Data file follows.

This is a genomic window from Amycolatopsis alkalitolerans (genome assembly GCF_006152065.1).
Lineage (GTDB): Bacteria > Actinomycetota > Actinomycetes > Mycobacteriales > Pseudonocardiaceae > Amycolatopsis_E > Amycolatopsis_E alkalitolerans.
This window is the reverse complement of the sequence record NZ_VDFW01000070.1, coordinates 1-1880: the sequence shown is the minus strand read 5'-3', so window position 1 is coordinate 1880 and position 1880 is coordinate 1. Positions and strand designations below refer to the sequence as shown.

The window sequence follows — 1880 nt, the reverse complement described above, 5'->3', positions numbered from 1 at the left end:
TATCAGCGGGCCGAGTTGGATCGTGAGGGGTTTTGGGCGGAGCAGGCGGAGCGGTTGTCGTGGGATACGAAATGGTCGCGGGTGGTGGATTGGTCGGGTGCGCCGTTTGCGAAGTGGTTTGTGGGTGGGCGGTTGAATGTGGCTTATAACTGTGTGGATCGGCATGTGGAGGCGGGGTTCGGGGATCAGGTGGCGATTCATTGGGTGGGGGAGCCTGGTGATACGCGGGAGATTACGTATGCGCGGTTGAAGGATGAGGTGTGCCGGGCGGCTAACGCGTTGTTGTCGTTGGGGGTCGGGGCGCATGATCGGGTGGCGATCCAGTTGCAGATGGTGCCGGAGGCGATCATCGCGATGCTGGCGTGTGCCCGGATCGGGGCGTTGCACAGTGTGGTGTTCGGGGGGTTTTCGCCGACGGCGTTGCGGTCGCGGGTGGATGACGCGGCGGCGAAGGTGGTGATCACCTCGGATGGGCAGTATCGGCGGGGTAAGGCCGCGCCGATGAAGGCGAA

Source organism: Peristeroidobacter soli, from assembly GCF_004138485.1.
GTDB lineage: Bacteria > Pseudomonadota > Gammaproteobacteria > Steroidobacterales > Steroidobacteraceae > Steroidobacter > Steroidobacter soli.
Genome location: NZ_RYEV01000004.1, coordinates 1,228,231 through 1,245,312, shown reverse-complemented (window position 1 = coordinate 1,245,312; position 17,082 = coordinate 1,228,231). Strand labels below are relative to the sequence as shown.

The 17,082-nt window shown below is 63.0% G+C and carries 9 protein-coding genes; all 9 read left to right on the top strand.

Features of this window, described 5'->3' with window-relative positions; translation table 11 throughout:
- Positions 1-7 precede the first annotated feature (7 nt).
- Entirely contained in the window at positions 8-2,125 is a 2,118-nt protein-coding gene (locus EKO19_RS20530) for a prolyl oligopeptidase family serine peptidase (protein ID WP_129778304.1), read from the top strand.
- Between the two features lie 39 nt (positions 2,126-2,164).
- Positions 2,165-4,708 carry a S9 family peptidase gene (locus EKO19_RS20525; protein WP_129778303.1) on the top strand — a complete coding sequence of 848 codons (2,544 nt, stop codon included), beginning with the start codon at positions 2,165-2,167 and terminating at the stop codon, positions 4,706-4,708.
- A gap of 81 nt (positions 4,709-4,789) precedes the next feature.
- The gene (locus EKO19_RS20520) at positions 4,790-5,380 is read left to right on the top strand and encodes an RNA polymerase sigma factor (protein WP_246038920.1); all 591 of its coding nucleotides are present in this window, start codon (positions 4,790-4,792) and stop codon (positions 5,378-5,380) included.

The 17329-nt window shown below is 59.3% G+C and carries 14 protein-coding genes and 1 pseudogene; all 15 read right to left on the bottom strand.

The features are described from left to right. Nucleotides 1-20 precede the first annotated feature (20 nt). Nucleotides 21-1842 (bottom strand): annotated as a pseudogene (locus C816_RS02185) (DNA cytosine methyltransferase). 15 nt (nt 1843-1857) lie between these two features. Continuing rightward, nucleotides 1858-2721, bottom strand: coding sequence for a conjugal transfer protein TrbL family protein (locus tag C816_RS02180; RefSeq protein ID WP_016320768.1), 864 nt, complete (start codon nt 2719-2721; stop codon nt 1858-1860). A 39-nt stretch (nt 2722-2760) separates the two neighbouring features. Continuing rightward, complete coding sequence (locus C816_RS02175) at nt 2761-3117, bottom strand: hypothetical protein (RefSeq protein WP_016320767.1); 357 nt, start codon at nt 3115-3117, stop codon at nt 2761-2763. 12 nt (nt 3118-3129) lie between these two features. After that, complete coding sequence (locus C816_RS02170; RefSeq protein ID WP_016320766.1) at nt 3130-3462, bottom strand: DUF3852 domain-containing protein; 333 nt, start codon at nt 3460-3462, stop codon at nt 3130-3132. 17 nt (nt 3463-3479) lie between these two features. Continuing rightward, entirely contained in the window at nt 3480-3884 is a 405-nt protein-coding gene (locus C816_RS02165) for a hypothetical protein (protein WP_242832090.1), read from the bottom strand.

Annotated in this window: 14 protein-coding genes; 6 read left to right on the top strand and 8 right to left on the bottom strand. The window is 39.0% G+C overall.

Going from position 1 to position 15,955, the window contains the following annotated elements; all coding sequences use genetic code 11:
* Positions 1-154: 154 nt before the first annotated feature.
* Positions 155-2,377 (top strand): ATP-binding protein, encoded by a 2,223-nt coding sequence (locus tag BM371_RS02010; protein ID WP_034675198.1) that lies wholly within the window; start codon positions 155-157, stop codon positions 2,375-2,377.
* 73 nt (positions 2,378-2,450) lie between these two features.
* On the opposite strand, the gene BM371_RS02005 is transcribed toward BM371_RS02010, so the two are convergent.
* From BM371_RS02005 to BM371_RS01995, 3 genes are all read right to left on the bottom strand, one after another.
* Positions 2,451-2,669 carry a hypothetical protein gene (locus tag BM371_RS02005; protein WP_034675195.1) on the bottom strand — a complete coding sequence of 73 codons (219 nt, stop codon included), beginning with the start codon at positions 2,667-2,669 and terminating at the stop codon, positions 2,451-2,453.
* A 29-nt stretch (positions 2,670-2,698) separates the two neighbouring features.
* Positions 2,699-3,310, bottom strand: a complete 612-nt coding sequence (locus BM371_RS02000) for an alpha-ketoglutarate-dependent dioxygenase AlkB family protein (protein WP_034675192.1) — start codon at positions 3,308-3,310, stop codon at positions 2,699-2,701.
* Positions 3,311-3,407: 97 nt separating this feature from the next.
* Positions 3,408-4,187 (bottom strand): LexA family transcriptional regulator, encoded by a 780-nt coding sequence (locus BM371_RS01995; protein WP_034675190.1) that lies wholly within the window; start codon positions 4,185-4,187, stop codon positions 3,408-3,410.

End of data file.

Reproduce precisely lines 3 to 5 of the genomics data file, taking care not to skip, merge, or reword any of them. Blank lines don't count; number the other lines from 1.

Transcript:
This window is the reverse complement of the sequence record NZ_VDFW01000070.1, coordinates 1-1880: the sequence shown is the minus strand read 5'-3', so window position 1 is coordinate 1880 and position 1880 is coordinate 1. Positions and strand designations below refer to the sequence as shown.

The window sequence follows — 1880 nt, the reverse complement described above, 5'->3', positions numbered from 1 at the left end:
TATCAGCGGGCCGAGTTGGATCGTGAGGGGTTTTGGGCGGAGCAGGCGGAGCGGTTGTCGTGGGATACGAAATGGTCGCGGGTGGTGGATTGGTCGGGTGCGCCGTTTGCGAAGTGGTTTGTGGGTGGGCGGTTGAATGTGGCTTATAACTGTGTGGATCGGCATGTGGAGGCGGGGTTCGGGGATCAGGTGGCGATTCATTGGGTGGGGGAGCCTGGTGATACGCGGGAGATTACGTATGCGCGGTTGAAGGATGAGGTGTGCCGGGCGGCTAACGCGTTGTTGTCGTTGGGGGTCGGGGCGCATGATCGGGTGGCGATCCAGTTGCAGATGGTGCCGGAGGCGATCATCGCGATGCTGGCGTGTGCCCGGATCGGGGCGTTGCACAGTGTGGTGTTCGGGGGGTTTTCGCCGACGGCGTTGCGGTCGCGGGTGGATGACGCGGCGGCGAAGGTGGTGATCACCTCGGATGGGCAGTATCGGCGGGGTAAGGCCGCGCCGATGAAGGCGAA